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J Pediatr. 2008 Oct;153(4):547-53. doi: 10.1016/j.jpeds.2008.04.063. Epub 2008 Jun 27.

Insulin glargine versus intermediate-acting insulin as the basal component of multiple daily injection regimens for adolescents with type 1 diabetes mellitus.

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Barbara Davis Center, University of Colorado, Aurora, CO 80045-6511, USA.



To compare long-acting insulin glargine (Lantus) with intermediate-acting insulin (neutral protamine Hagedorn [NPH]/Lente) when used as the basal component of a multiple daily injection (MDI) regimen with prandial insulin lispro (Humalog) in adolescents with type 1 diabetes mellitus (T1DM).


This was an active-controlled, randomized, open-label, sex-stratified, 2-arm, parallel-group comparison of once-daily insulin glargine with twice-daily NPH/Lente in an MDI regimen. Changes in glycated hemoglobin A1C (A1C), occurrence of hypoglycemia, and adverse events were assessed in 175 patients (age 9 to 17 years) with T1DM.


The overall mean change in A1C from baseline to week 24 was similar in the 2 groups: insulin glargine (n = 76), -0.25% +/- 0.14%; NPH/Lente (n = 81), 0.05% +/- 0.13% (P = .1725). However, an analysis of covariance, adjusting for baseline A1C, revealed a strong study arm effect on the slopes of the regression lines, indicating that the reduction in A1C was significantly greater with insulin glargine in those patients with higher baseline A1C values. The rate of confirmed glucose values <70 mg/dL was higher in the patients receiving insulin glargine (P = .0298). No differences in the rate of severe hypoglycemia (P = .1814) or the occurrence of glucose levels <50 mg/dL (P = .82) or <36 mg/dL (P = .32) were found between the 2 groups.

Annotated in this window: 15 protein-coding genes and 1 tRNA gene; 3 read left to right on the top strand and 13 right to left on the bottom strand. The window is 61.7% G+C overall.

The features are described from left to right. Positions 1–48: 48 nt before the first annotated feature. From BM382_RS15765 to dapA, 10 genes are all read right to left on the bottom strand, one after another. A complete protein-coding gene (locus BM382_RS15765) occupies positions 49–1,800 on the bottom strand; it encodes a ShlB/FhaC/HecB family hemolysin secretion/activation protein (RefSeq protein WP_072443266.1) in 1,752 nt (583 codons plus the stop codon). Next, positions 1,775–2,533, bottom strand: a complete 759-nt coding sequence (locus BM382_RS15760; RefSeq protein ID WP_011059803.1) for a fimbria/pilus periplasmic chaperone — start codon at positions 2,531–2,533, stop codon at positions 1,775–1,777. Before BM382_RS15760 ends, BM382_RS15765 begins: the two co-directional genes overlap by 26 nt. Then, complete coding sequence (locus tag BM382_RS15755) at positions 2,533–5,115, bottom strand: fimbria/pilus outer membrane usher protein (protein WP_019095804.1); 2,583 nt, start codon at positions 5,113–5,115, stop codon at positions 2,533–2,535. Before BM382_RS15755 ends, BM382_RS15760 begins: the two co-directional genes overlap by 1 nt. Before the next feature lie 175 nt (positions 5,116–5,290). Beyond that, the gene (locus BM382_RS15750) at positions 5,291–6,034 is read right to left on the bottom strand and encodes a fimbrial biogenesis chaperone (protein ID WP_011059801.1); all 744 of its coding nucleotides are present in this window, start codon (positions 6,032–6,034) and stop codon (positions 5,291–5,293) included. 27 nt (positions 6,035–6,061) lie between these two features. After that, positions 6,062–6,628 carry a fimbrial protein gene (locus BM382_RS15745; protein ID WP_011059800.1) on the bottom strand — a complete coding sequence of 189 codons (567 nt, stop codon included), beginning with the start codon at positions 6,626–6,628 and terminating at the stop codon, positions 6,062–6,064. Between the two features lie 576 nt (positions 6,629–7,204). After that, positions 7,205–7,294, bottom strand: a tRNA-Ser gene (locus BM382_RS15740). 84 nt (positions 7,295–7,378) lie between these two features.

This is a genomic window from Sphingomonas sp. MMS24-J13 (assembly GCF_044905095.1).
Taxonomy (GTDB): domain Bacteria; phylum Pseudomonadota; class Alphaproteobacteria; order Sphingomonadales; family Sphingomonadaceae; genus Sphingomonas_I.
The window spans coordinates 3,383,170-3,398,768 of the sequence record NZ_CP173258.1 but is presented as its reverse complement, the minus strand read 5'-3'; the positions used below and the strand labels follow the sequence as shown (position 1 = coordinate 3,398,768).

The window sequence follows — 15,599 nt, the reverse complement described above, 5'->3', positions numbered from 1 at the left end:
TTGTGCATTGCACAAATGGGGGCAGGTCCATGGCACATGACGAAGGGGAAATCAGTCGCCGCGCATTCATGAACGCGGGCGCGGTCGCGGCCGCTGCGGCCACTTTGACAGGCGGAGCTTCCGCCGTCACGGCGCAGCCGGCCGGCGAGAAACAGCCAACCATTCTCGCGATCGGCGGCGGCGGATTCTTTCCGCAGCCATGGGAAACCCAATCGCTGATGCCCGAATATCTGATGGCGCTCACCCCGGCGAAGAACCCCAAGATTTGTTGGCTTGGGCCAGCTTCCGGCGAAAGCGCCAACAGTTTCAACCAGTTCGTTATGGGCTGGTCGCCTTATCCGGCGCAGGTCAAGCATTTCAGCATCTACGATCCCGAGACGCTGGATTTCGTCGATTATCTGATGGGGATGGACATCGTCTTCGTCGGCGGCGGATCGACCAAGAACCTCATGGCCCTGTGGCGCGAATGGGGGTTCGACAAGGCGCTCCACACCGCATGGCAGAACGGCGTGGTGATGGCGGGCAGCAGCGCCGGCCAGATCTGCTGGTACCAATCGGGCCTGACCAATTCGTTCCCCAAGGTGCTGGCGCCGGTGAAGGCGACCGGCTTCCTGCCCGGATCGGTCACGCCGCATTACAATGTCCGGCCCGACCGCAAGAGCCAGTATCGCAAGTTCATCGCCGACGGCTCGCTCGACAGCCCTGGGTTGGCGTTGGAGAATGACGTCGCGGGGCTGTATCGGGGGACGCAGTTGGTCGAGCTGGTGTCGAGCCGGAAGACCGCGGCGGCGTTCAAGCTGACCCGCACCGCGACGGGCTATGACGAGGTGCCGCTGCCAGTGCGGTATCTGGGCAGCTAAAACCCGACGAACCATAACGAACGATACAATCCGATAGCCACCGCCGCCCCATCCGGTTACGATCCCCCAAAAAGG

Insulin glargine is well tolerated in MDI regimens for pediatric patients with T1DM and may be more efficacious than NPH/Lente in those with elevated A1C.

[Indexed for MEDLINE]

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